Thursday, December 31, 2009

The Other California: Prairies Past and Some Nice Folding

Visitors at Calico Ghost Town in the Mojave Desert geomorphic province are treated to an authentic old mining town complete with bars, melodrama theatres, staged gunfights, and portraits in oldtime clothing. They may even learn a bit of genuine history of the old silver mining district from the occasional sign. Calico is California's Official Silver Rush Ghost Town (discussed in a previous post), and is definitely worth a stop, but not necessarily for the reason envisioned by those who run the park. The parking lot sits in the gulch below the town, and exposes some of the finest folds to be seen anywhere. They have appeared in many geology textbooks ("textbook examples" of anticlines, the upward pointing folds, and synclines, the downward pointing folds).
The origin of these folds has been the subject of much discussion, but their proximity to an active transverse fault (the Calico fault) suggests they developed as a result of transpressional stress. Place a sheet of paper flat on a table, and put your palms on each end. Moving one hand towards you and the other away from you will cause crumpling across the middle. Those crumples are transpressional folds.

A bit farther to the west, the Barstow Formation is exposed at Rainbow Basin Natural Area, administered by the Bureau of Land Management. An upside-down rainbow, the Barstow Syncline, is one of the most striking features. I talked about the area in a previous post.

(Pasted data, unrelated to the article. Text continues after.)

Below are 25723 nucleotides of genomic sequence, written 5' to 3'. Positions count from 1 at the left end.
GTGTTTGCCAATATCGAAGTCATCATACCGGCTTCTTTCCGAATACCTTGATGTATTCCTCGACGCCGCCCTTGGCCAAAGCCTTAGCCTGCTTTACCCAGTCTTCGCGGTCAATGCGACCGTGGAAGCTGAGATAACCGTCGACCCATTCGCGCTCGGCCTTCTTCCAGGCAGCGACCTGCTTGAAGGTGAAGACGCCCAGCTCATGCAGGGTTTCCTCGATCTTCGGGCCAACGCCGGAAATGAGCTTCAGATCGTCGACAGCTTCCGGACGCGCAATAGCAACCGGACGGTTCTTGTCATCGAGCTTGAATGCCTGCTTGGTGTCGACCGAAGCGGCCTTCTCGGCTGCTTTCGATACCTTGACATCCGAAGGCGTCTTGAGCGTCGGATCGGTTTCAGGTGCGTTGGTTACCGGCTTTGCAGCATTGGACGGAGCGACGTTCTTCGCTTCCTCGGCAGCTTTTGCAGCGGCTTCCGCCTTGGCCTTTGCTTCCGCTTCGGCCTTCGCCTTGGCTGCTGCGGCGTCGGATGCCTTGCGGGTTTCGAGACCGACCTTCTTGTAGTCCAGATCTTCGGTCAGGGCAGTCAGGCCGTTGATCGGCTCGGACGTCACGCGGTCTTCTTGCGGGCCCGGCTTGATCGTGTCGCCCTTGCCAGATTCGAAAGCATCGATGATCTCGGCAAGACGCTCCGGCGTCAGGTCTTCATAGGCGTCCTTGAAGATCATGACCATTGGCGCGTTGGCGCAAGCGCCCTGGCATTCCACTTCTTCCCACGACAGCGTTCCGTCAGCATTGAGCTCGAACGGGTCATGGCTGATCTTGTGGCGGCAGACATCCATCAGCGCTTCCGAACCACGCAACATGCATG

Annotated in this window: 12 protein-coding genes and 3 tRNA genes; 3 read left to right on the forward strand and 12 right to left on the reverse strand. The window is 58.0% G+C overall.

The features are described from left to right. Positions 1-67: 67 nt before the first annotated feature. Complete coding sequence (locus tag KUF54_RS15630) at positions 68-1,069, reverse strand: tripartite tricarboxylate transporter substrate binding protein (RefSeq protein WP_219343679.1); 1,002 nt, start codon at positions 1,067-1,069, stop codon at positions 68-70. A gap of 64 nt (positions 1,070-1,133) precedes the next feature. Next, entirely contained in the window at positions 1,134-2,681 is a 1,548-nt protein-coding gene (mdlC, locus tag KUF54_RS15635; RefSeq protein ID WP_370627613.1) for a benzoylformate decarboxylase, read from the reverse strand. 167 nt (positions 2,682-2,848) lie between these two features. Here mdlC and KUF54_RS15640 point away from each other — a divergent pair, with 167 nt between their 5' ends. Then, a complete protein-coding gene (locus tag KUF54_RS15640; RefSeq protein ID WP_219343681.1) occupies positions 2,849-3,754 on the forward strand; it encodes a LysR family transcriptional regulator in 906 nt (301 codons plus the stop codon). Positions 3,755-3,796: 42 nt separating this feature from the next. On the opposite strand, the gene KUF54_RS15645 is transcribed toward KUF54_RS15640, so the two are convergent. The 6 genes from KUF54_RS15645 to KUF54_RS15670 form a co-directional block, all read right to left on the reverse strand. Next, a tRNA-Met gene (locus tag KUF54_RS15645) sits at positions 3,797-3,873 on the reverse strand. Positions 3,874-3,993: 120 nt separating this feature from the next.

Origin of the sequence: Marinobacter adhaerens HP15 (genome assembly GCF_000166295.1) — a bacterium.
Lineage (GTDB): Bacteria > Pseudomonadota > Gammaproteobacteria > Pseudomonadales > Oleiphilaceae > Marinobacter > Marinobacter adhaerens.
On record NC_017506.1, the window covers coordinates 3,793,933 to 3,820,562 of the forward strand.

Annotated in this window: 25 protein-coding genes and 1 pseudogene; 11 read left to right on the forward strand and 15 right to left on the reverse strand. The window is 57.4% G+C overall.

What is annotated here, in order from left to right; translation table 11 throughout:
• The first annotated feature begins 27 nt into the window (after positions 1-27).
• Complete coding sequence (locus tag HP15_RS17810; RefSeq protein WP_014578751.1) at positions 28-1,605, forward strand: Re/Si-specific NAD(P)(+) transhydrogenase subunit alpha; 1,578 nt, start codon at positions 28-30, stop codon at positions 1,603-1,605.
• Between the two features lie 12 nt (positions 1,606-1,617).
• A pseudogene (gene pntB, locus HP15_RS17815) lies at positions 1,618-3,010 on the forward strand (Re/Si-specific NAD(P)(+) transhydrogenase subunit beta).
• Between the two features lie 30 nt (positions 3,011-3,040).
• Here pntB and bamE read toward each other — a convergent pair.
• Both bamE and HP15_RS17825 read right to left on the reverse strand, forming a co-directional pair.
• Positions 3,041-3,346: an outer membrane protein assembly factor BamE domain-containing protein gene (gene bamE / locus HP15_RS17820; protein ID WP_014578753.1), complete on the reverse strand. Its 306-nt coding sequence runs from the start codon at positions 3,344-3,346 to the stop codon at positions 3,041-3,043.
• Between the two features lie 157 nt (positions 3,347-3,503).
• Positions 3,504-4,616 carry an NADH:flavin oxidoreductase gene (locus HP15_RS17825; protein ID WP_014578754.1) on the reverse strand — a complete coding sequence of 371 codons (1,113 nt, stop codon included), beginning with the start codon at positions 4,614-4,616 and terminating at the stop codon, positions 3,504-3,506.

In a marked contrast to the volcanic rocks that make up the core of the Calico Mountains, the Barstow layers are sedimentary rocks. Sedimentary structures such as mudcracks (below) and ripplemarks indicate that the sediments accumulated in a faulted basin in a moderately tropical and occasionally arid environment, essentially similar to the African Savannah of today's world. It was a world of grasslands and palm trees that existed between 13 and 19 million years ago, based on radiometric dates of volcanic ash layers that bracket the sedimentary strata.
An African savannah. Visions of elephants, giraffes, zebras, and rhinos. But not in America, right? Well, time for a new vision. The most stunning aspect of the Barstow Formation is the diversity of fossil species found in its layers. Numerous species of ancestral horses and camels, a rhino ancestor (Aphelops), and an early elephant called a gomphotherium (similar to those big elephants in the Lord of the Rings movie, only much smaller) are among the discoveries. Feeding on these planteaters were one of the earliest cats (Pseudaelurus), an ancestor to the coyotes (Tomarctus), and a probable forebear to the bears and dogs called an Amphicyon (pictured below).

Photograph by Ghedoghedo

The extreme diversity of the fossil assemblage, and the fact that the formation is well-dated led to the establishment of a portion of the geologic time scale called the Barstovian stage of the Miocene epoch, referring to the time period from 16.3 to 13.6 million years ago.

One further aspect of the fossil record in the Barstow Formation are calcareous nodules that contain nicely fossilized insects. Insects are rarely preserved as fossils, but the bugs in the lake sediments were replaced by silica and were supremely preserved, to the extent that even leg hairs are visible.

Learn more here:

A technical article from the GSA Bulletin on the Barstow Formation (abstract; full article requires fee or GSA membership)

A nice slideshow about the Barstow Formation and the fossils it contains, from the San Bernardino County Museum.

This has been an entry in the series on the Other California.
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